IBM achieves quantum supremacy with most powerful computer ever

IBM might have just changed the computing game in a major way. Nobody’s seen a research paper yet, but Big Blue’s quantum department is claiming that its mysterious “Eagle” processor has achieved quantum supremacy.

Eureka? IBM CEO Arvind Krishna gave Axios on HBO the exclusive. According to them, the Eagle processor is capable of doing things no supercomputer can do.

In fact, per the interview, Krishna says there’s no other system on the planet, classical or quantum, that can do what Eagle can do:

It is impossible to simulate it on something else, which implies it’s more powerful than anything else.

Healthy skepticism: We’re not sure exactly what Eagle does. Modern quantum computers usually solve bespoke problems that have little-to-no impact on society. This is because the technology is in its infancy. The point of building a quantum computer, today, is to see how far we can push this rudimentary technology on our way towards a simple goal: quantum supremacy.

Supremacy (sometimes called “advantage”) is the point at which a quantum system can solve a problem that no classical supercomputer could feasibly solve.

IBM says its system has done that. According to Krishna, per the Axios interview, it would take “a normal computer bigger than this planet” to do what Eagle can do. However, as previously mentioned, there isn’t any peer-reviewed research available yet.

And that’s a pretty big deal because we’ve seen these kinds of claims before.

Background: Google built a quantum computing system back in 2018 called “Sycamore” that was supposedly capable of quantum supremacy. At the time, the team behind it claimed it could perform a specific task in minutes that would take a classical supercomputer 10,000 years or more.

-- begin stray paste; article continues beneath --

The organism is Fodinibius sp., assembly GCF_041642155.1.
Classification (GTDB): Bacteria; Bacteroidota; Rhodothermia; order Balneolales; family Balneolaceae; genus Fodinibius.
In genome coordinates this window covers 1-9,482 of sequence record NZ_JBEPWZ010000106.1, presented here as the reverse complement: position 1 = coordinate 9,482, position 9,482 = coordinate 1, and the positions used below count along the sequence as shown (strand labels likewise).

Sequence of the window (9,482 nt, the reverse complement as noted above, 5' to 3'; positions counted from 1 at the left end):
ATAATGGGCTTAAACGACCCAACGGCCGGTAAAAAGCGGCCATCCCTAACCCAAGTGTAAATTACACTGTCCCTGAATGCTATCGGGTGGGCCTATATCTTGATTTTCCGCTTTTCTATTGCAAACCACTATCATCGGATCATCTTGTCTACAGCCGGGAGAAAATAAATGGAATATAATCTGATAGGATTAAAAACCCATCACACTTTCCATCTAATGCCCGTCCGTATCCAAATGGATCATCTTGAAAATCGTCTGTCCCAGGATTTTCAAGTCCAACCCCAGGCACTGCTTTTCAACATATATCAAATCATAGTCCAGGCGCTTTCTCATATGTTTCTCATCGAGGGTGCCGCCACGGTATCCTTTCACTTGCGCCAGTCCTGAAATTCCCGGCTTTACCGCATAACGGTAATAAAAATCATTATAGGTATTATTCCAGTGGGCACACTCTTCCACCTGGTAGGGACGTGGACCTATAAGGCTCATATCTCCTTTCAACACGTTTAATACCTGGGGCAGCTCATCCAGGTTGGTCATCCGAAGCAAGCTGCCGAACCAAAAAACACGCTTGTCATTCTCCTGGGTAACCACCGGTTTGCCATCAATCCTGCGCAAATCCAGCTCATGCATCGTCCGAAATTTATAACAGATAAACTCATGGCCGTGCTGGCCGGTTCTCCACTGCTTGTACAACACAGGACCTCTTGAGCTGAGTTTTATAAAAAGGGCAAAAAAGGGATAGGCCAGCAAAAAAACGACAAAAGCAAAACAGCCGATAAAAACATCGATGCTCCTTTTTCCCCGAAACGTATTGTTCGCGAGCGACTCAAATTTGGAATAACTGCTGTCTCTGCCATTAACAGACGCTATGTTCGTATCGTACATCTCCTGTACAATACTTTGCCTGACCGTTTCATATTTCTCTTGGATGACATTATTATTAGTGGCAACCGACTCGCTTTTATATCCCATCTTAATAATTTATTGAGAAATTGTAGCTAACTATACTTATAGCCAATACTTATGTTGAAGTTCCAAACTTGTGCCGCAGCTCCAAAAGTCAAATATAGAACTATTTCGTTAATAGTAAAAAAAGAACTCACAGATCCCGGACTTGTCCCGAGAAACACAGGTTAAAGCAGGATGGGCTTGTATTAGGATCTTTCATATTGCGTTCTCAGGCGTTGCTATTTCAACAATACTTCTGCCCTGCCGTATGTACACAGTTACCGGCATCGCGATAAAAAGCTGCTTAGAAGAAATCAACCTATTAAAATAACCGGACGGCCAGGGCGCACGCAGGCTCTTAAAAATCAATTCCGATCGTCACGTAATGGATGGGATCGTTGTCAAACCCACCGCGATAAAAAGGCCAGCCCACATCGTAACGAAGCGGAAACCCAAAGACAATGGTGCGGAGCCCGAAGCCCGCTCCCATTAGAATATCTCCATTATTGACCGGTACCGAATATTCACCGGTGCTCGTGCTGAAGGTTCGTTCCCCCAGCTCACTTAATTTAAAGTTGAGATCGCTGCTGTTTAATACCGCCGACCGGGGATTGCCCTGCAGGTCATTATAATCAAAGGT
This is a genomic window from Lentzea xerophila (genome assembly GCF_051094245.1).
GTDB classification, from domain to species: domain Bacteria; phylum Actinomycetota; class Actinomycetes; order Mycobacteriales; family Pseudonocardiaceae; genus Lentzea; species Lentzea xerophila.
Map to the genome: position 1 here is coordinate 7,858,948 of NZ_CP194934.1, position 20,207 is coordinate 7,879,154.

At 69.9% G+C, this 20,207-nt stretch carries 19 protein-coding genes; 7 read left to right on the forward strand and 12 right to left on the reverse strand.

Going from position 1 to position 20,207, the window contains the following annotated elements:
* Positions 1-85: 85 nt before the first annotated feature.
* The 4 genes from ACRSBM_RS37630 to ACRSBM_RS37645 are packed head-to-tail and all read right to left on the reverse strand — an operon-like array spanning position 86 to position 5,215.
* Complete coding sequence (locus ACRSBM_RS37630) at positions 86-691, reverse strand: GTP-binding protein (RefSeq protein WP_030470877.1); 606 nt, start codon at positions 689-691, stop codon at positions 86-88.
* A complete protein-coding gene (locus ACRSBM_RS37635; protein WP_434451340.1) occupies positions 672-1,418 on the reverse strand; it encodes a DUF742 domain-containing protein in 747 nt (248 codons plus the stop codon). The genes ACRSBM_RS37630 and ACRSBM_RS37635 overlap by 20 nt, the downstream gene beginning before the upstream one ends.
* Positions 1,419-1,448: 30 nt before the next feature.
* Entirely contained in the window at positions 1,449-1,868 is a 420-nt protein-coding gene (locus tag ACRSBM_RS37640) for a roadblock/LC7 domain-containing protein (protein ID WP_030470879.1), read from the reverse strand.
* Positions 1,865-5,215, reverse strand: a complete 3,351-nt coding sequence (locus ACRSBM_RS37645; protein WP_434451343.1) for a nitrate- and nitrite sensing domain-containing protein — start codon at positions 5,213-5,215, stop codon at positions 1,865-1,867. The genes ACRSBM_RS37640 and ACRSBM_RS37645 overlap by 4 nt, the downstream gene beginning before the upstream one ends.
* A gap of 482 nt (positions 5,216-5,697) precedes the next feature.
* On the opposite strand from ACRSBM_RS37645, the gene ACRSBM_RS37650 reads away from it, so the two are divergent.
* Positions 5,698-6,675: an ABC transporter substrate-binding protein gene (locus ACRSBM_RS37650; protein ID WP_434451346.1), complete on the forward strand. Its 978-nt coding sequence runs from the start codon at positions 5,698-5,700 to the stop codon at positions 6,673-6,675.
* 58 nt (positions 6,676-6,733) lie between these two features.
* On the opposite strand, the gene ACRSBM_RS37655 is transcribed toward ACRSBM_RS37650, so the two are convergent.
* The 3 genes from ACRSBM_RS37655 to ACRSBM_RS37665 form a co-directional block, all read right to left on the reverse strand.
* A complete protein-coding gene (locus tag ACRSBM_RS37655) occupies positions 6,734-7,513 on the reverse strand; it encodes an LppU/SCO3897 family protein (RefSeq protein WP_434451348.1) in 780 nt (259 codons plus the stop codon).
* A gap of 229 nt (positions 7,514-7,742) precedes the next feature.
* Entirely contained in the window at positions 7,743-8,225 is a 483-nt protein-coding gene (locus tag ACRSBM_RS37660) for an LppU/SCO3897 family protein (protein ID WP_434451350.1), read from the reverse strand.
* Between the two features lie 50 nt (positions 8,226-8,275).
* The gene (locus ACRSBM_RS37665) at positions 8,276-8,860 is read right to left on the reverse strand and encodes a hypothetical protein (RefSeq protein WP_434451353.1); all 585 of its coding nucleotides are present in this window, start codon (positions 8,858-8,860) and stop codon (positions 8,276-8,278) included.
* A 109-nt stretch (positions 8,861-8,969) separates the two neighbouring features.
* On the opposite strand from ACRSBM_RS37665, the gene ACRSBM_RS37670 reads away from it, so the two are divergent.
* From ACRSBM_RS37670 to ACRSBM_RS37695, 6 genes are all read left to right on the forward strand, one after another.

Unfortunately for Google and NASA, IBM was pretty quick to clap back with the fact that one of its classical supercomputers could run the same process in a matter of hours, putting to rest Google’s claim of quantum supremacy. It happened again in 2019 with Google’s Bristlecone chip, which failed to demonstrate true quantum advantage after it was announced.

And, more recently, a team of researchers in China claim to have created a quantum system that’s allegedly 10 billion times faster than Google’s. But, again, we haven’t seen it replicated in peer-review.

Quick take: Quantum advantage, quantum supremacy, quantum this, quantum that. The reality of the situation is that we could be a decade or more away from a useful quantum computer. These arbitrary terms are must meant to indicate that humanity is closing in on making these hypothetical machines a reality. They’re not benchmarks.

But the Ford Model T didn’t blow horses off the streets like a 2021 Bugatti Chiron would. It’ll take awhile for quantum computers to demonstrate their value even after we’ve achieved a clear and demonstrable quantum advantage.

All of that being said, if there’s one company I’d trust with a “quantum supremacy” announcement, it’s IBM. The company’s been quick to dispute other claims in the same domain. IBM knows exactly what message it’s putting out there. And it says a lot that the CEO made the announcement. This feels like a genuine eureka moment.

Hang on to that grain of salt, however, at least until we see some peer review. But in the meantime I’d rate this news as the second most exciting thing we’ve heard in the quantum realm all year.

In first place: we still can’t get over these mind-blowing time crystals from Google.


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